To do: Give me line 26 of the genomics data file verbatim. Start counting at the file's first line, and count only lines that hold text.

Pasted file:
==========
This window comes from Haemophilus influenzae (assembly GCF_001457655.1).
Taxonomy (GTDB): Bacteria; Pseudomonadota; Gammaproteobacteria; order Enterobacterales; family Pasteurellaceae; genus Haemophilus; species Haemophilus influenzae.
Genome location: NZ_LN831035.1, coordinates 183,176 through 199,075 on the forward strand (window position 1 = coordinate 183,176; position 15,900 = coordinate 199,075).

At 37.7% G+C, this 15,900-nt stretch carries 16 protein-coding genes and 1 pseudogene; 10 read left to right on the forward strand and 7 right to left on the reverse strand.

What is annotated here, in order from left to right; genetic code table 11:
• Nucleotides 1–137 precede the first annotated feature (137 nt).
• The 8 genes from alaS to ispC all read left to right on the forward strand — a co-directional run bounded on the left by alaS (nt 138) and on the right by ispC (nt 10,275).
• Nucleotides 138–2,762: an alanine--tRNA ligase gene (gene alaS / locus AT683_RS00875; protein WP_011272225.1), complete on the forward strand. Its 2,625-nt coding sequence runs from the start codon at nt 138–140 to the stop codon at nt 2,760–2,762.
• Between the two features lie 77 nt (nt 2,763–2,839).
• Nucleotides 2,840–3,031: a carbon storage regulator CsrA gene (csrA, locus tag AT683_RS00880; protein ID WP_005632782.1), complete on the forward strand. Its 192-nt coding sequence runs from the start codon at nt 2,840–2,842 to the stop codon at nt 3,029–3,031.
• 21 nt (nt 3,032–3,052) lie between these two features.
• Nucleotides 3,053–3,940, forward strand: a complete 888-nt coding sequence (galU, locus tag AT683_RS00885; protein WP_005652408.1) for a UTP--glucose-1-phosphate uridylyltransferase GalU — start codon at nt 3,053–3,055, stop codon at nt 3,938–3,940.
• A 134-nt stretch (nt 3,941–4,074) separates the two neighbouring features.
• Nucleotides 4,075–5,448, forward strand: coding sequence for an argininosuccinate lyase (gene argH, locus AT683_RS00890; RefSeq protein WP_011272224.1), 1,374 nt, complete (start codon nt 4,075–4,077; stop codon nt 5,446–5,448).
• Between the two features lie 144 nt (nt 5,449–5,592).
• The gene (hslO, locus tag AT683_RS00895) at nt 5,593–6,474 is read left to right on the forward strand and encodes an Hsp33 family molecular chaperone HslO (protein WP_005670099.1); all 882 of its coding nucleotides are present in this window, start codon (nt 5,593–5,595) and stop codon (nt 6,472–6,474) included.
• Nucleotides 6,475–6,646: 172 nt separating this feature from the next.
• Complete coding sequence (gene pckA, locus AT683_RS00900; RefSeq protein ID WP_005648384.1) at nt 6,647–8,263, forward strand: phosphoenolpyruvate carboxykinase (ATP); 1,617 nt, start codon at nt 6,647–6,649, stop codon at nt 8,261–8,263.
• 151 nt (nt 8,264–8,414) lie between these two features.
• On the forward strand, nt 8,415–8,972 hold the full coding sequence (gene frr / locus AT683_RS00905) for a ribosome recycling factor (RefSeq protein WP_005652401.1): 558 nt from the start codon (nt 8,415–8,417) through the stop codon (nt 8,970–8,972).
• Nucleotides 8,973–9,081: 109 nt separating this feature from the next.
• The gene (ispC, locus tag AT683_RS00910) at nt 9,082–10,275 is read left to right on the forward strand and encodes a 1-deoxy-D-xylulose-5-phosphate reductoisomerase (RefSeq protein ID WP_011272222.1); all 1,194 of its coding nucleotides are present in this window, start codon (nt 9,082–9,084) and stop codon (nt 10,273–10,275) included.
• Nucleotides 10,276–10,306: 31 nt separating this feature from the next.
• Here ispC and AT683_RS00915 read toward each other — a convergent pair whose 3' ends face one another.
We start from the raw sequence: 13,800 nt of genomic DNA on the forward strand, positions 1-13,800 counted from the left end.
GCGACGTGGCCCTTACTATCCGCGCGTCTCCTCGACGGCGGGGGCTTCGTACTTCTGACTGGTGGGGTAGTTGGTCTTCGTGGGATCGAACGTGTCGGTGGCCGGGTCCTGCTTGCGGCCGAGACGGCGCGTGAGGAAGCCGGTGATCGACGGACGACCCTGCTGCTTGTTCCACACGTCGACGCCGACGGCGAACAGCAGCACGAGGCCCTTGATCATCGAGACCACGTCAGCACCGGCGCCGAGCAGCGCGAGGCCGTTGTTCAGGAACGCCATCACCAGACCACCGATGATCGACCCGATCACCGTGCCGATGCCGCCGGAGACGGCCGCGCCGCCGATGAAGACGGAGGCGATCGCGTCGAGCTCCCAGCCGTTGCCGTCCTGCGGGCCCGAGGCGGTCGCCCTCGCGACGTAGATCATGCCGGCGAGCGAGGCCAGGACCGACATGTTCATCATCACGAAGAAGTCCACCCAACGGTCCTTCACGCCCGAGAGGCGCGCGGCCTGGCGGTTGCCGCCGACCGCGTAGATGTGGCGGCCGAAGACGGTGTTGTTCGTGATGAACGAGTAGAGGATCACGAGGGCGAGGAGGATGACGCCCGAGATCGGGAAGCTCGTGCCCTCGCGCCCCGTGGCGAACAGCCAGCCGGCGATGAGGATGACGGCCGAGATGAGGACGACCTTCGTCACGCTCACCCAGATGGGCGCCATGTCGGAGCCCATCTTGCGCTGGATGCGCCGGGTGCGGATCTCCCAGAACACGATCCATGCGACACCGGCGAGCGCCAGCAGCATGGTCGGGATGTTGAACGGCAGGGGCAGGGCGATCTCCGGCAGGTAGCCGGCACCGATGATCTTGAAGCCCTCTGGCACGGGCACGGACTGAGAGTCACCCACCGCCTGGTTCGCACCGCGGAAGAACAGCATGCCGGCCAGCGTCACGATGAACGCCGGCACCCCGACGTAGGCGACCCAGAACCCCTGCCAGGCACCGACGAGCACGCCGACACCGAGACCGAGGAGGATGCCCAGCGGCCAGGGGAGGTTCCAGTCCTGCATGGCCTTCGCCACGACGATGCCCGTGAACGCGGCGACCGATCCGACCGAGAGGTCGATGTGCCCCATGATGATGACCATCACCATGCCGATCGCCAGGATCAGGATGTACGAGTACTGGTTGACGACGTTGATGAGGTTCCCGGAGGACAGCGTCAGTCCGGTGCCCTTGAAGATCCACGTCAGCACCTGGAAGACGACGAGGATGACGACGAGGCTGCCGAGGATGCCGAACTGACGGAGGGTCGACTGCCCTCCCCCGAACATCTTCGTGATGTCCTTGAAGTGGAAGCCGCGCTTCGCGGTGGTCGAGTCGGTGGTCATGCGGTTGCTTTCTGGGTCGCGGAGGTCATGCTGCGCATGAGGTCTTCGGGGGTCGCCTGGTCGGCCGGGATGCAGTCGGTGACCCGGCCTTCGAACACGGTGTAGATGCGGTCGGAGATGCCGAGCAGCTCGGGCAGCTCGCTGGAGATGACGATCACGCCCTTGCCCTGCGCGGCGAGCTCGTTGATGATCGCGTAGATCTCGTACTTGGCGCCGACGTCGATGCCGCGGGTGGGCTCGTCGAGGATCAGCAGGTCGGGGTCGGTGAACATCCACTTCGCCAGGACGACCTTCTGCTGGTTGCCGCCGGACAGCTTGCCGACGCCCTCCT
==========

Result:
GCGACGTGGCCCTTACTATCCGCGCGTCTCCTCGACGGCGGGGGCTTCGTACTTCTGACTGGTGGGGTAGTTGGTCTTCGTGGGATCGAACGTGTCGGTGGCCGGGTCCTGCTTGCGGCCGAGACGGCGCGTGAGGAAGCCGGTGATCGACGGACGACCCTGCTGCTTGTTCCACACGTCGACGCCGACGGCGAACAGCAGCACGAGGCCCTTGATCATCGAGACCACGTCAGCACCGGCGCCGAGCAGCGCGAGGCCGTTGTTCAGGAACGCCATCACCAGACCACCGATGATCGACCCGATCACCGTGCCGATGCCGCCGGAGACGGCCGCGCCGCCGATGAAGACGGAGGCGATCGCGTCGAGCTCCCAGCCGTTGCCGTCCTGCGGGCCCGAGGCGGTCGCCCTCGCGACGTAGATCATGCCGGCGAGCGAGGCCAGGACCGACATGTTCATCATCACGAAGAAGTCCACCCAACGGTCCTTCACGCCCGAGAGGCGCGCGGCCTGGCGGTTGCCGCCGACCGCGTAGATGTGGCGGCCGAAGACGGTGTTGTTCGTGATGAACGAGTAGAGGATCACGAGGGCGAGGAGGATGACGCCCGAGATCGGGAAGCTCGTGCCCTCGCGCCCCGTGGCGAACAGCCAGCCGGCGATGAGGATGACGGCCGAGATGAGGACGACCTTCGTCACGCTCACCCAGATGGGCGCCATGTCGGAGCCCATCTTGCGCTGGATGCGCCGGGTGCGGATCTCCCAGAACACGATCCATGCGACACCGGCGAGCGCCAGCAGCATGGTCGGGATGTTGAACGGCAGGGGCAGGGCGATCTCCGGCAGGTAGCCGGCACCGATGATCTTGAAGCCCTCTGGCACGGGCACGGACTGAGAGTCACCCACCGCCTGGTTCGCACCGCGGAAGAACAGCATGCCGGCCAGCGTCACGATGAACGCCGGCACCCCGACGTAGGCGACCCAGAACCCCTGCCAGGCACCGACGAGCACGCCGACACCGAGACCGAGGAGGATGCCCAGCGGCCAGGGGAGGTTCCAGTCCTGCATGGCCTTCGCCACGACGATGCCCGTGAACGCGGCGACCGATCCGACCGAGAGGTCGATGTGCCCCATGATGATGACCATCACCATGCCGATCGCCAGGATCAGGATGTACGAGTACTGGTTGACGACGTTGATGAGGTTCCCGGAGGACAGCGTCAGTCCGGTGCCCTTGAAGATCCACGTCAGCACCTGGAAGACGACGAGGATGACGACGAGGCTGCCGAGGATGCCGAACTGACGGAGGGTCGACTGCCCTCCCCCGAACATCTTCGTGATGTCCTTGAAGTGGAAGCCGCGCTTCGCGGTGGTCGAGTCGGTGGTCATGCGGTTGCTTTCTGGGTCGCGGAGGTCATGCTGCGCATGAGGTCTTCGGGGGTCGCCTGGTCGGCCGGGATGCAGTCGGTGACCCGGCCTTCGAACACGGTGTAGATGCGGTCGGAGATGCCGAGCAGCTCGGGCAGCTCGCTGGAGATGACGATCACGCCCTTGCCCTGCGCGGCGAGCTCGTTGATGATCGCGTAGATCTCGTACTTGGCGCCGACGTCGATGCCGCGGGTGGGCTCGTCGAGGATCAGCAGGTCGGGGTCGGTGAACATCCACTTCGCCAGGACGACCTTCTGCTGGTTGCCGCCGGACAGCTTGCCGACGCCCTCCT